County council leaders have warned the Government not to ‘overlook’ the shires as it focuses on levelling up ‘red wall’ areas in the North and Midlands.
A new report published by the County Council Network (CCN) argues that county authorities drive economic growth in local areas, but power needs to be devolved from Whitehall to help them make a ‘bigger difference’.
Written by financial advisor Grant Thornton UK LLP, the report shows that growth in county areas, as measured by Gross Added Value (GVA), has lagged behind the rest of the country by 2.6% over the last five years.
GVA in the 36 county areas has grown by 14.1% between 2014 and 2018, compared to 16.7% for the rest of England.
The research finds no clear north-south divide, as the county areas experiencing some of the smallest economic growth are Herefordshire (5.3%), Oxfordshire (5.6%) and Cumbria (8.2%), Gloucestershire (9.2%), and Wiltshire (9.7%).
Counties have also witnessed sluggish business growth, with county authorities averaging 7.9% growth over the last five years – almost half of that of the rest of the country’s figure of 15.1% over the period 2014 to 2019.
The report argues that rather than focus on the ‘north-side divide’, Government economic and investment assessments should identify those places where the economic ‘gap’ is greatest – either to the national average or between different places –and focus investment decisions on closing that gap and levelling up local economies.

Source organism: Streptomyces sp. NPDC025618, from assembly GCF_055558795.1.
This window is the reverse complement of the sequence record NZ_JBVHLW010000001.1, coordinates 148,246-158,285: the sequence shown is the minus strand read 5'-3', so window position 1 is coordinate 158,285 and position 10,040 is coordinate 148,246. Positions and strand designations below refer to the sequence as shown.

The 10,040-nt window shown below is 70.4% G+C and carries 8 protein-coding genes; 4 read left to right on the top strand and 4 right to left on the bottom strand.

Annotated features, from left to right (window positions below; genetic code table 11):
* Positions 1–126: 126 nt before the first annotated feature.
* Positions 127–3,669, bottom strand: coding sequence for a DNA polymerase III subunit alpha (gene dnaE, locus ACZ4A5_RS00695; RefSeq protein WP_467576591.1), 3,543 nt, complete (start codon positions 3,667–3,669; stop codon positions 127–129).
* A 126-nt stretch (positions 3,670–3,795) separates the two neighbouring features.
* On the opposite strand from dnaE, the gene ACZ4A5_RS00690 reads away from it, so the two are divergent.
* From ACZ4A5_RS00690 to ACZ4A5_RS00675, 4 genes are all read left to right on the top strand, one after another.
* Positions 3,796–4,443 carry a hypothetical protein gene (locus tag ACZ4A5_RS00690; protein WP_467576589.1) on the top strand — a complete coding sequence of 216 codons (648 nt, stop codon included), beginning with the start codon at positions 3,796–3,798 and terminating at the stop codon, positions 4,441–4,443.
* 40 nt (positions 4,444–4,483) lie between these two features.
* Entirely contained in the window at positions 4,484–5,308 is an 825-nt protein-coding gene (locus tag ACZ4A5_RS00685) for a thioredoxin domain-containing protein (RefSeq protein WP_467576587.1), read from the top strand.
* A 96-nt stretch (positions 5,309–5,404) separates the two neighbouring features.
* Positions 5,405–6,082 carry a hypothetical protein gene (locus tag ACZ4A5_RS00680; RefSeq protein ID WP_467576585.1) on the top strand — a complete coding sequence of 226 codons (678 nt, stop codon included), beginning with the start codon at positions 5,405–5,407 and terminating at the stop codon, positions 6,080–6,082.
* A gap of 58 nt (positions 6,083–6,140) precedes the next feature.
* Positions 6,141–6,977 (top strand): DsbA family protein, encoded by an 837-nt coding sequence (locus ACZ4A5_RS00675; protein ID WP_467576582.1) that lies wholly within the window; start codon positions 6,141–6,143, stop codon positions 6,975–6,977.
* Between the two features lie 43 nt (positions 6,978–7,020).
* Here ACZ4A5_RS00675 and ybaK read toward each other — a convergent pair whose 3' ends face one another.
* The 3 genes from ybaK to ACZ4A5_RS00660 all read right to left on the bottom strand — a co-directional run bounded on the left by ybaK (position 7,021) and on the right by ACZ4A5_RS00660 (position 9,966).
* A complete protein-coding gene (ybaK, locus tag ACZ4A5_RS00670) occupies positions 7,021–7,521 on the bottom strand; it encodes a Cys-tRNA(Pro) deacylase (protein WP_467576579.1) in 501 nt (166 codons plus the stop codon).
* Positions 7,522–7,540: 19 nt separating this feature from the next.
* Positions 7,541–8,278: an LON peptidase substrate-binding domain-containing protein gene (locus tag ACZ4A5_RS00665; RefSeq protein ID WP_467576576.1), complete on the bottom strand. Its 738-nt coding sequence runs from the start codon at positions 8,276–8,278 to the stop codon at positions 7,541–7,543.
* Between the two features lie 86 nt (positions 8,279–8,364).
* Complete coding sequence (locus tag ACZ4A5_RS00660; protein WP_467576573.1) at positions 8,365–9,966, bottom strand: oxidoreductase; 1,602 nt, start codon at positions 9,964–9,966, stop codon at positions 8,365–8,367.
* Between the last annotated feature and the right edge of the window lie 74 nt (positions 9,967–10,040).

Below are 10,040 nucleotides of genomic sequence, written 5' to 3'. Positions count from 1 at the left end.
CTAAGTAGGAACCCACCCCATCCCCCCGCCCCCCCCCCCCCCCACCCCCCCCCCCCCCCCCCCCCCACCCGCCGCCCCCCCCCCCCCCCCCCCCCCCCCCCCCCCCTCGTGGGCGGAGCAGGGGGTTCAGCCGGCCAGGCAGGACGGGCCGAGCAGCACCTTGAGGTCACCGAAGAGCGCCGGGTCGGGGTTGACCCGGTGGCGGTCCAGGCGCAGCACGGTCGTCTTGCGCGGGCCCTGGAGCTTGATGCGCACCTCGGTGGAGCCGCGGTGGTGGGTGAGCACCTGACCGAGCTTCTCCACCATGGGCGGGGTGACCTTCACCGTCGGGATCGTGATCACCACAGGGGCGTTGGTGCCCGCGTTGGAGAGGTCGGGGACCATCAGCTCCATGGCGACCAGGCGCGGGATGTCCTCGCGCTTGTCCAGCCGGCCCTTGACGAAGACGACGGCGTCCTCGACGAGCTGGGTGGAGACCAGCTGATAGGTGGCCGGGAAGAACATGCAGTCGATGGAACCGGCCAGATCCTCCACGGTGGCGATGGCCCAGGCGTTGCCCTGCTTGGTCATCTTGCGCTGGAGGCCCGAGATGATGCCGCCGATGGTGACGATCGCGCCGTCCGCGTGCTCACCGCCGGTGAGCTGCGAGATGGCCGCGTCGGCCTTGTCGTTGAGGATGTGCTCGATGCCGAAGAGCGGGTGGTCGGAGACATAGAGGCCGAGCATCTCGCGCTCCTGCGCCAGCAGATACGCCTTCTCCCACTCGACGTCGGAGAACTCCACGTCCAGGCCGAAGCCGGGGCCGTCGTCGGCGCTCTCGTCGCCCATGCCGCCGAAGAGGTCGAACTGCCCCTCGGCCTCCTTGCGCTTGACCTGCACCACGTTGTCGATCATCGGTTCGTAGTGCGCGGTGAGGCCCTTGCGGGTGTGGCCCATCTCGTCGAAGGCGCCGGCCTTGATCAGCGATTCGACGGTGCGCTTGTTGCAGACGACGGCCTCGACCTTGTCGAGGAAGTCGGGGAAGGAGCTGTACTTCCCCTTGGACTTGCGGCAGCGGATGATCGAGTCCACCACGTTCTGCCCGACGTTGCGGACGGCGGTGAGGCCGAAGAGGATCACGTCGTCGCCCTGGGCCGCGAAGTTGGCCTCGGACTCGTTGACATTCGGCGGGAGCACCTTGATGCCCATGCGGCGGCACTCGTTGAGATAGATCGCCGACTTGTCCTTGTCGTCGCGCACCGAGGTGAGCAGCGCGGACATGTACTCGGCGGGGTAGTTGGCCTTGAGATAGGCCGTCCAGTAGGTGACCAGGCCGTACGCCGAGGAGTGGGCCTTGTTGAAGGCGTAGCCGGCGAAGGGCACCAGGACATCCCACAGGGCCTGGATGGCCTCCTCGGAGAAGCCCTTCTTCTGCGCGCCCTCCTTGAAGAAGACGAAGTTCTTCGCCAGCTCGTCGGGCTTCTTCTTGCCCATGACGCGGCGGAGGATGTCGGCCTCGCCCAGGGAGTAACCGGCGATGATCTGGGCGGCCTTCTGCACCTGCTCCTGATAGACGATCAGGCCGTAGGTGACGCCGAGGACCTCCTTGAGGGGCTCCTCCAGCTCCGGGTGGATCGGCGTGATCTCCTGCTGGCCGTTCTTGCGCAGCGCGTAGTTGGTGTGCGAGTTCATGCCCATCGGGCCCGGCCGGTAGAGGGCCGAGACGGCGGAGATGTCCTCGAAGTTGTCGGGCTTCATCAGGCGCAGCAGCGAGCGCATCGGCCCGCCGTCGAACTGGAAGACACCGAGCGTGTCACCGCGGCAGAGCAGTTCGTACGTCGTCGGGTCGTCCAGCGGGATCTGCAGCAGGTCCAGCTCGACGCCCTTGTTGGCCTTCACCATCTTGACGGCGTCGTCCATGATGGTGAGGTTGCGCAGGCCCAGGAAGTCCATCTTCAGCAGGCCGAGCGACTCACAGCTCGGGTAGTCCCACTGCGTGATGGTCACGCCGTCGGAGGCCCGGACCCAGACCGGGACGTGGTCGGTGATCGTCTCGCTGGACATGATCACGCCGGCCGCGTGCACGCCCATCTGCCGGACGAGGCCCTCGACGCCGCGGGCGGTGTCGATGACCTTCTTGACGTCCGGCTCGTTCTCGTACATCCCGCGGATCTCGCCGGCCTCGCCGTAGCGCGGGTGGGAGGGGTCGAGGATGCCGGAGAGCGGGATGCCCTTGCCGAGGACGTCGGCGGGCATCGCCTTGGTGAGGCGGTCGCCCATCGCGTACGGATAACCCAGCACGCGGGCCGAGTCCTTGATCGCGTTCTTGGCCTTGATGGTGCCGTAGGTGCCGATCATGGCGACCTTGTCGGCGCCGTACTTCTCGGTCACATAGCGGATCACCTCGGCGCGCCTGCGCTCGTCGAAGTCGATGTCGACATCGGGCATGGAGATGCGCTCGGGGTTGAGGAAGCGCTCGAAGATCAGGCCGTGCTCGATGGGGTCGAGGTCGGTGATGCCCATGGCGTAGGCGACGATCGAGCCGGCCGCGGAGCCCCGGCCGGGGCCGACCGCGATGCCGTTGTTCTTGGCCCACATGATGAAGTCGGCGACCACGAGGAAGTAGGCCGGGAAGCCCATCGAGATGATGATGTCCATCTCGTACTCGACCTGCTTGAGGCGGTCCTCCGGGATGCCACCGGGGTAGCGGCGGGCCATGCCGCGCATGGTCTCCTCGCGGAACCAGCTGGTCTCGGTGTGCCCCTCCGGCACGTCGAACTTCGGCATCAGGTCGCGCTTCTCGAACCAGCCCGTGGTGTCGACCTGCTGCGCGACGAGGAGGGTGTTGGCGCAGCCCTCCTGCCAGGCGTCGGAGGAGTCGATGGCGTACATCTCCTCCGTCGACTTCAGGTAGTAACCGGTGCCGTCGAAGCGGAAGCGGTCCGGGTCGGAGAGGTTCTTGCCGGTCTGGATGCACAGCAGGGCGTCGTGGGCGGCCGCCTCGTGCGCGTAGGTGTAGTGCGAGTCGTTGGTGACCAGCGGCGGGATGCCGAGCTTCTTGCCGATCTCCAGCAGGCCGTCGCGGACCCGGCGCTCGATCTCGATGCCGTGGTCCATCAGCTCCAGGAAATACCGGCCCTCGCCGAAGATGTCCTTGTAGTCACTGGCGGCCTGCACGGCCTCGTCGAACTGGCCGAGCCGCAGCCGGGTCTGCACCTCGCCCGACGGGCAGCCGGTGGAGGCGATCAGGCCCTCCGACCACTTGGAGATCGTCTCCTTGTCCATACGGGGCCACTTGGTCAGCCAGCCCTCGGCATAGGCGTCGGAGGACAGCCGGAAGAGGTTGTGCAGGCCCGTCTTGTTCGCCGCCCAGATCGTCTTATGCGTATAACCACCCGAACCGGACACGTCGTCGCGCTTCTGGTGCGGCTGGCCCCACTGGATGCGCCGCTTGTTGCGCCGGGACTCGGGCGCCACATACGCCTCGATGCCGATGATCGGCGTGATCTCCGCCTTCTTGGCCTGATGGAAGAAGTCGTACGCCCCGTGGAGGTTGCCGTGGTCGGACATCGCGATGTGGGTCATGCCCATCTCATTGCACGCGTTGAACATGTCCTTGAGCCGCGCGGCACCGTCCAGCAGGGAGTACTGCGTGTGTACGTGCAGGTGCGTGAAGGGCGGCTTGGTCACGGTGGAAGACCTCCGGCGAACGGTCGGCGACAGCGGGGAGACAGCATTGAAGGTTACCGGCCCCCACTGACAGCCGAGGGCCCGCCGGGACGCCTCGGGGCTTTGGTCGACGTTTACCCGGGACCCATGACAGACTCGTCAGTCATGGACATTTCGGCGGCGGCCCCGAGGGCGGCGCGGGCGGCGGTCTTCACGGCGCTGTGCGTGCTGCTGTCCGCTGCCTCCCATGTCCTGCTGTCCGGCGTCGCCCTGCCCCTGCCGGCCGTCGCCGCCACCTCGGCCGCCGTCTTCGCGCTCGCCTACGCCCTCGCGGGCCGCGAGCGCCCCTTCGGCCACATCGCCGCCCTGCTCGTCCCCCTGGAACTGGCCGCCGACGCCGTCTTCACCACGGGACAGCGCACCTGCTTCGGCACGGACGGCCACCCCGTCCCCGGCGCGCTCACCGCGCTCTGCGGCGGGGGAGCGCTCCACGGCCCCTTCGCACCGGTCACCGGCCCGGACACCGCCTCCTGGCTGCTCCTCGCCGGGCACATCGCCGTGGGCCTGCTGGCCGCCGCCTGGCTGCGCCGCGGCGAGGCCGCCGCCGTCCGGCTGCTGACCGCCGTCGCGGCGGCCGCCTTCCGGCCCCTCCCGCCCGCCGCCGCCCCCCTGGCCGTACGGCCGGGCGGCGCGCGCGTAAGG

‘Since the general election, there has been a clear focus on the ‘red wall’ seats that the government has won. But if it wants to genuinely back up its rhetoric and level-up England, then a narrow focus on these areas will not work,’ said Cllr Barry Lewis, CCN spokesperson for economic growth.
‘The levelling-up agenda cannot bypass and forget about shire counties, with many of these areas experiencing economic growth that is lagging far behind the rest of the country.
‘Communities in the likes of Devon and Cornwall in the South West, to Lincolnshire and Nottinghamshire in the East Midlands need as much focus on why they have been left behind as the likes of Wokingham and Blyth.
‘Today’s report underlines that county authorities will have a huge role to play in the success or otherwise of this agenda. These councils know their areas intimately yet are able to deliver change through their investment and influence.
‘They are the main economic players in their communities but need powers and resource – the devolution white paper provides a perfect opportunity for a step-change.’